While Tokyo is deservedly famous for pricey areas like Ginza or the nerd-culture mecca of Akihabara, Osaka is ideal for those with a wide range of tastes. Most locals will tell you that the best places to find the coolest threads are in Umeda and Shinsaibashi, which are filled with stores like Journal Standard and BEAMS.
Department stores in Japan are different from those in America. They can include dozens of floors, and contain everything from clothing and jewelry to mattresses and sporting equipment. Some have supermarkets on their lower levels, as well as several floors of restaurants. Umeda, Namba, and Tennoji are all areas where you can spend hours exploring a single department store.
In the north part of town is Tenjinbashisuji, a 2.6-km-long stretch of pedestrian road that is said to be the longest shopping street in the country. Dating back to the Meiji period, it’s where you can find owl cafes, bargain clothing purveyors, and the Osaka Museum of Housing & Living, where you can get your picture taken wearing traditional clothes. Be sure to also try some korokke, a potato croquette snack the area is known for.
A district that is particularly fun for visitors from the U.S. is Amerikamura, which is filled with American-themed shops and restaurants. You’ll find plenty of vintage stores selling used American clothes, including T-shirts, jackets, and sneakers. It’s a ton of fun to root through the racks and find something from your college or state.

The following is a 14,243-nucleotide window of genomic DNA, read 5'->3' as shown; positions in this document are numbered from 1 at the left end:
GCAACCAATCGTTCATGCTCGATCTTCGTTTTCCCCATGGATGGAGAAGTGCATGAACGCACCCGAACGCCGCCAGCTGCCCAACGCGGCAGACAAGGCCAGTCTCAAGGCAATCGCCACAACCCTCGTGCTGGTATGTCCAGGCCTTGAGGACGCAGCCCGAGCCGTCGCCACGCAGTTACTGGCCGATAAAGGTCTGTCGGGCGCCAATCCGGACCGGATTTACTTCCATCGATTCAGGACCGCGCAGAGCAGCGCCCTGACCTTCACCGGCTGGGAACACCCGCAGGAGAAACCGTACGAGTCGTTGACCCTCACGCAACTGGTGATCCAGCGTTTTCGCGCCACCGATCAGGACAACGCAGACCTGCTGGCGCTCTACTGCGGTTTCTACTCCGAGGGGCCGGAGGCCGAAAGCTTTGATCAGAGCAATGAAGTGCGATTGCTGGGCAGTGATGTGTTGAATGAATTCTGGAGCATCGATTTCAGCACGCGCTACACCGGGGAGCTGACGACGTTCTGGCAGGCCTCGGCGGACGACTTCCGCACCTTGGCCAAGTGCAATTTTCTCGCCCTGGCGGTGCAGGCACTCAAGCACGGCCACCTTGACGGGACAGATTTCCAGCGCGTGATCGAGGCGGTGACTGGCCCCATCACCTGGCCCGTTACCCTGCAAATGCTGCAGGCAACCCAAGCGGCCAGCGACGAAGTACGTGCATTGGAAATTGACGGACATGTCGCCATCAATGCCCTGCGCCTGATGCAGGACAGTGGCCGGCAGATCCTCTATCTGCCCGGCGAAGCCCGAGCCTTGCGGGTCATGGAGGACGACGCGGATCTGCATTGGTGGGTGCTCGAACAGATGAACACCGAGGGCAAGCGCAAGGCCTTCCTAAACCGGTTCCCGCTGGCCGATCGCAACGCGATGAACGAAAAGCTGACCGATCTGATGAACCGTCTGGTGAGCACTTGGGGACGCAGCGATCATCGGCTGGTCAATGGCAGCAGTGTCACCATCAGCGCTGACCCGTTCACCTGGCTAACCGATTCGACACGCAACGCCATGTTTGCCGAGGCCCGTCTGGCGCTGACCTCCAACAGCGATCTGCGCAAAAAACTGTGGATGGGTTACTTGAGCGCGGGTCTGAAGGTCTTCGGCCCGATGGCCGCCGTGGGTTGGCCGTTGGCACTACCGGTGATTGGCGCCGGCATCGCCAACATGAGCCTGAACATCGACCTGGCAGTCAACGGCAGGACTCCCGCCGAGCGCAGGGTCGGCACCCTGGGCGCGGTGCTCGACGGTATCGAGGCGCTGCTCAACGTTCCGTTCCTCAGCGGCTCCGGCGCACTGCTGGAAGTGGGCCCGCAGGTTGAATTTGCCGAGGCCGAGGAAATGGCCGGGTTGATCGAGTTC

4. The city’s ideal location
If you come all the way to Japan and only spend time in the major cities, you’re missing out on much of what makes the country great. Luckily, Osaka is in a perfect base from which to explore the western and southern parts of Honshu island, as well as connect to the rest of the country.
There are three major airports in the area: Kansai International Airport, Itami Airport, and Kobe Airport. The second two are small airports for regional travelers. If you’re coming from overseas, you’ll likely land at KIX, located on an island just outside the city. It’s a simple train ride to get into the heart of Osaka.
In addition to its airports, Osaka has easy access to the Shinkansen. At Shin-Osaka station, you can board a bullet train to quickly get to other parts of the country. If you want to take a day trip to Hiroshima, there’s also the option of a night bus, where you can sleep all night and wake up as the bus arrives in Hiroshima.
You can take a standard train to get to Nara, home of the Todaiji temple, the largest wooden structure in the world, and its gigantic statue of the Buddha. Nara is also home to 1,200 tame deer in its park. Vendors sell crackers that you can feed to the deer, who are definitely not shy if you’re holding treats.
Kyoto is also accessible by standard train (~45 min) or Shinkansen (~10 min). Home to sites such as Arashiyama and its bamboo forest, the Kinkakuji golden temple, Kiyomizu-dera, and Fushimi Inari, you can easily spend a day or more exploring. A group tour can help you get the most out of the journey and learn the fascinating history of the area.